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ECJ Elgafaji judgment and the 'exceptional objectivity' test for refugee protection

Having only recently considered the normative importance and weight of the provision in Article 15(c) of the European Refugee Qualification Directive (mentioned here and here), the following is a timely and, to a certain extent, also welcomed judicial instance.

On 17 January the Grand Chamber of the European Court of Justice rendered its preliminary ruling in the case of  C-465/07 Elgafaji v Saatssecreteris van Justitie, concerning an Iraqi national who came to the Netherlands with his wife due to the risk to his life that he was facing back in Iraq. Before he fled from Iraq he was working for a British security firm in Iraq. His uncle who was working for the same firm had been killed by militia, and a letter threatening “death to collaborators” was fixed to Mr. Elgafaji’s door warning him of a similar fate (para. 17-18 of the Preliminary Ruling).

The main question referred to the European court by the Dutch court concerns namely the difference in protection between Article 15(c) and Article 3 of the ECHR, and seeks guidance on the application of the former (para. 27). The Court’s first statement in this regard was that the protection is correlated and interdependent, as European law is grounded on the fundamental principles emanating both from Article 3 of the ECHR and the case law of the European Court of Human Rights. It proceeded by noting the following,

“Article 15(c) of the Directive is a provision, the content of which is different from that of Article 3 of the ECHR, and the interpretation of which must, therefore, be carried out independently, although with due regard for fundamental rights, as they are guaranteed under the ECHR.” (para. 28)

The secondary question in this regard concerned the evidential threshold that is required to substantiate an Article 15(c) claim; namely, whether the evidence need adduce that the claimant is “specifically targeted by reason of factors particular to his circumstances” (para. 30). The Court commences its answer to this question by outlining the normative spectrum of thresholds found in Article 15(c) – i.e. the “three types of ‘serious harm'” (para. 31). Notably, Article 15(c) subsidiary protection includes a considerably wider scope of material protection than Article 3 ECHR, which is limited to death penalty, torture, etc. Nevertheless, the personal nexus required by Article 15(c) is much stricter, and need be substantiated by proving a “threat to a civilian life or person” (para. 34), or the existence of a situation “in which the applicant is specifically exposed to the risk of a particular type of harm” (para. 32).

The most innovative of the judgment’s submissions is where it confirms the width of the scope of protection by noting that a personal risk could be exemplified, or made up for, by proof of a “degree of indiscriminate violence…reach[ing] such a high level that substantial grounds are shown for believing that a civilian…would, solely on account of his presence on the territory of that country or region, face a real risk of being subject to the serious threat…” (para. 35). This would however be used only in “exceptional situation[s] which would be characterised by such a high degree of risk” that the “objective finding…linked to a general situation in a country” would alone to sufficient to afford Article 15(c) protection (para. 37-38).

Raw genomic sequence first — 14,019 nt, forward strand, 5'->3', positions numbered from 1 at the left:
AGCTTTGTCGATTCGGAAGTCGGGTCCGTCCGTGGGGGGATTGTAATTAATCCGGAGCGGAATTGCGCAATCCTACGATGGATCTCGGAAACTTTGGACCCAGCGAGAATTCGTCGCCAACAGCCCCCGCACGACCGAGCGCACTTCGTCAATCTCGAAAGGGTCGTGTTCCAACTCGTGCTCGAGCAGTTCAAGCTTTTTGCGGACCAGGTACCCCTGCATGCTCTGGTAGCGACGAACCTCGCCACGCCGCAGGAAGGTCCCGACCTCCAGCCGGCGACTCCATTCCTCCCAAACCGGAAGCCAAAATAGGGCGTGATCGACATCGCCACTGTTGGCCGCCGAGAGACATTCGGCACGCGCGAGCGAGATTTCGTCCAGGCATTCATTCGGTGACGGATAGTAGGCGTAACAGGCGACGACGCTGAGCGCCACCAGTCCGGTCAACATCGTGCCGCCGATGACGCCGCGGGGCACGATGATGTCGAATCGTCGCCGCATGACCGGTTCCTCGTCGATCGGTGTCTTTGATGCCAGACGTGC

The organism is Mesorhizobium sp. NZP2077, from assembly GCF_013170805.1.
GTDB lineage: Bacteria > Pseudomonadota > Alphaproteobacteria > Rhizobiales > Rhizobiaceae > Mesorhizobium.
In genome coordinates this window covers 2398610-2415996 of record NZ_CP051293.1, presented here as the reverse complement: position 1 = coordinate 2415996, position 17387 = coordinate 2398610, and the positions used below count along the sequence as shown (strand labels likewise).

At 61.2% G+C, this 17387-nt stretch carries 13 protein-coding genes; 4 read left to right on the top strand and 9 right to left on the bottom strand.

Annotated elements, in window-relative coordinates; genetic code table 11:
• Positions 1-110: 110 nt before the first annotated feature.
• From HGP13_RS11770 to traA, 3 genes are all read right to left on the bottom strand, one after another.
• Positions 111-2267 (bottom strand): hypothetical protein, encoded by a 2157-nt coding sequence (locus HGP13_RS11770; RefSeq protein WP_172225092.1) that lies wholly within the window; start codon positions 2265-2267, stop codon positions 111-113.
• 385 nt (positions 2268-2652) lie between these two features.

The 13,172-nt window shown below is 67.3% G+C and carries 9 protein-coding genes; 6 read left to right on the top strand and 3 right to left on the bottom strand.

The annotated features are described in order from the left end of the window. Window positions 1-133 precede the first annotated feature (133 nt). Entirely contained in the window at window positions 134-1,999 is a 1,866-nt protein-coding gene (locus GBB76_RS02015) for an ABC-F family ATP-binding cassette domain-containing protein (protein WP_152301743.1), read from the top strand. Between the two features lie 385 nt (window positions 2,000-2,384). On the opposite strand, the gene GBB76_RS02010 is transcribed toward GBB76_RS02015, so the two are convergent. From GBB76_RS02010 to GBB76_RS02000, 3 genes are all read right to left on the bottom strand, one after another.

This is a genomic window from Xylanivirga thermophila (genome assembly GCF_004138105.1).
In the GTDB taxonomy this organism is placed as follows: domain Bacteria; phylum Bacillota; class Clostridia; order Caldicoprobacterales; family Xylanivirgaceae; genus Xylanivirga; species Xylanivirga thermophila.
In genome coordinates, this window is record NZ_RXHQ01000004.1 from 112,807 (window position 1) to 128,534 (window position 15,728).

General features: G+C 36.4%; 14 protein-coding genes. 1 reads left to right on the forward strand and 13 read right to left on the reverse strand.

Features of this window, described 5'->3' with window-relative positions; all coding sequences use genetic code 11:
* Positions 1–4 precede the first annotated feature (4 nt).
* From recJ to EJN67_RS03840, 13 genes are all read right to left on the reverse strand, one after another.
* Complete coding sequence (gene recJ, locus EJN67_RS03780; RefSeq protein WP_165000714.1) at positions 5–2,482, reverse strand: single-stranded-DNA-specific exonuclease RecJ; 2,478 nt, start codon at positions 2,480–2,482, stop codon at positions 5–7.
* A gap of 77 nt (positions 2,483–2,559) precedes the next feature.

Another pivotal submission made by the Court holds that the examination of a particular case should be done by using a two-fold normative tool; namely, on the one hand, the objective situation in the country of destination, and on the other side of the scale, the factors particular to the claimant’s personal circumstances. When an examination is conducted a judicial instance, the more the applicant is able to show that he is personally affected, the lower the level of indiscriminate violence in the country required for him to be eligible for Article 15(c) protection, and vice versa (para. 39). In other words, it can arguably be concluded that any person who can prove a minimal degree of risk of personal harm, and who is fleeing a highly and indiscriminately violent military attack zone should be afforded such protection. What remains uncertain is at what stage and  what degree of hostilities is required to exist in the country of destination for the protection to apply?

Despite the fact that the ruling does not consider specific case studies and examples of situations where the extended scope of the protection afforded by Article 15(c) would apply, the judgment confirms the wider (more than Article 3 of the ECHR) protection, i.e. “subsidiary protection”, that this Community instrument intended to facilitate to asylum-seekers arriving in European Member States. It is yet to be seen to what extent and in what manner these normative guidelines would be applied in particular cases. Equally interesting is whether, and to what extent, the common European asylum system would ever dare to interfere with national decision-making in this field when and if the application of the relevant provisions by national courts would not comply with what was intended by the Community institutions.

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